When the subject is race, Museum of Science takes multimedia approach
Displays draw on science, culture, history, and politics
Although it most likely goes unnoticed at the time, white people get introduced to the irrational rationality of race early on — very early. “All right, children,’’ the kindergarten teacher says, “please draw a picture of yourself.’’ So little Johnny and little Janey reach for their Crayola boxes. Do they take out a white crayon to color in their skin? Of course not. They take out a peach one. In a further twist, that particular crayon was introduced in 1949 as “flesh.’’ The good people at Binney & Smith changed the name in 1962 at the urging of civil rights groups.
If that isn’t lesson enough, white folks get another chance a few grades later when they use their crayons to color in maps for geography class. Surely, no child — Caucasian or otherwise — has ever instinctively reached for peach when coloring in the Caucasus Mountains.
It’s just such confounding illogic that motivates “RACE: Are We So Different?’’ which opens today at the Museum of Science and runs through May 15. Developed by the American Anthropological Association, the exhibition draws on science and culture, history and politics. It surveys race as concept and the almost always unfortunate consequences that concept has had and continues to have.
Race is a relatively recent term, dating from the Age of Discovery, with its many European encounters with non-European others. (Of course, go back far enough, and we’re all non-Europeans, humankind having originated in Africa.) The first legal use of the word “white’’ in America wasn’t until 1691, when the increasing importance of slavery added a whole new dimension of complexity to the concept of race.
A better word than “concept’’ would be “construct.’’ That’s what race is. Black and white and yellow and red aren’t biological categories as, say, male and female are. Race is more of a social, or even psychological, category, as class is; and, like class, it owes far more to culture and society than it does to genetics.
Does that surprise you? Consider the fact, as “RACE’’ reminds us, that such fundamental physical characteristics as blood type and fingerprint pattern are not racially determined. Or that even something commonly assumed to be a function of race, sickle cell anemia, is associated genetically not with race but regions with endemic malaria — as we learn from a display about an Italian-American man with the condition.
The sheer unpredictability of race is brought home more happily by a display called “Who’s talking?’’ It consists of photographs of a dozen men and women with audio of them speaking. Which voice belongs to which person? Spoiler alert: The blond guy with rosy cheeks has a spliff-thick Jamaican accent.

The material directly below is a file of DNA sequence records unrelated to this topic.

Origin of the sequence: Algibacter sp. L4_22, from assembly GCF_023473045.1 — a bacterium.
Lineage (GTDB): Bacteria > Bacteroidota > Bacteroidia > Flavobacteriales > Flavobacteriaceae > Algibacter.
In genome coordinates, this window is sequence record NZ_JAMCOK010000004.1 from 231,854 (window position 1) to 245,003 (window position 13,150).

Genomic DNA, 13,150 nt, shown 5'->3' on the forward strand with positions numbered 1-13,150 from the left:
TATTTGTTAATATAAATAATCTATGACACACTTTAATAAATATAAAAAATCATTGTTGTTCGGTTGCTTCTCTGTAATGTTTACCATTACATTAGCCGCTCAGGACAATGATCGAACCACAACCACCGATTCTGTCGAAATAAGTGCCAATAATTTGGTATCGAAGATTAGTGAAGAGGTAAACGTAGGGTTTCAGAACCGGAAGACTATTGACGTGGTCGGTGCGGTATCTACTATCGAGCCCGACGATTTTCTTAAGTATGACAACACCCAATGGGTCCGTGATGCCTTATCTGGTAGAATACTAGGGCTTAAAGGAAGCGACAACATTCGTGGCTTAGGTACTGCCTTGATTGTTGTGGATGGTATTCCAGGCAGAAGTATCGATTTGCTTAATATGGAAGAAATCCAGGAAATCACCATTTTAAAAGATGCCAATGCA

“Who’s talking?’’ is one of many multimedia stations in “RACE.’’ There are videos, timelines, interactive displays. Some of the interactivity is of the old-fashioned sort. Pencils and paper are provided to let museumgoers answer questions like “How does racism affect you at school?’’ and “What’s your story?’’
Race is an abstraction, and abstractions tend to work better on the page than in a gallery. So the variety of displays is part of an effort to make “RACE’’ as involving as possible without vulgarizing the subject. The Museum of Science is to be commended for presenting such a show, which is about as far as you can get from such crowd-pleasers as “Star Wars: Where Science Meets Imagination’’ or “Harry Potter: The Exhibition.’’
That said, there’s a slightly unreal quality to “RACE.’’ It’s like a field trip to an AV-heavy lecture hall. Nearly all the many experts whose words we hear or read are academics, and there’s a wearying didacticism to the show. Perhaps it’s unrealistic to hope for more vocational diversity from an exhibition put together by an academic organization. But one increasingly misses the contributions of a poet or artist or (hey, why not?) comedian. A little bit of Chris Rock would go a very long way here — or even just a photograph of Richard Pryor’s Mudbone would lift the heart and narrow the eye.
Precisely because race is a social construct, any truly worthwhile treatment of it — and don’t think children are unable to pick up on over-simplification — needs as much nuance and subtlety as we can expect to encounter in our daily lives. “RACE’’ offers up the profound, the sweeping, and the trivial with little differentiation. One can support affirmative action, for example, and still wonder about the presence of a display called “Affirmative action: undoing inequality.’’ That’s not science or even sociology; that’s politics. Right or wrong, some people think affirmative action furthers inequality. Another display is called “White — the color of money.’’ It shows stacks of dollar bills whose height corresponds to the relative wealth of whites, Asians, blacks, Latinos, and “others’’ in US society. A section on discrimination and real estate has two street signs, “Privilege Place’’ and “Racism Road.’’ It’s like an MSNBC production of “Sesame Street.’’ Tendentiousness is no less tendentious for being in a good cause.
There are a handful of objects exhibited that have an expressivity far beyond anything else in the show. A set of slave shackles from mid-19th-century South Carolina has a vividness and particularity — a shamefulness, too — that are breathtaking. A hair-color table proposes an ascending scale from dark and kinky to blond and wavy. The speciousness of its lunatic precision is hilarious — until one notices it’s from 1920s Germany. A head-measuring device from the 1930s looks like something out of the Spanish Inquisition. As it happens, the instrument belonged to an African-American anthropologist. Like the best parts of “RACE,’’ it defeats our expectations.
Mark Feeney can be reached at firstname.lastname@example.org.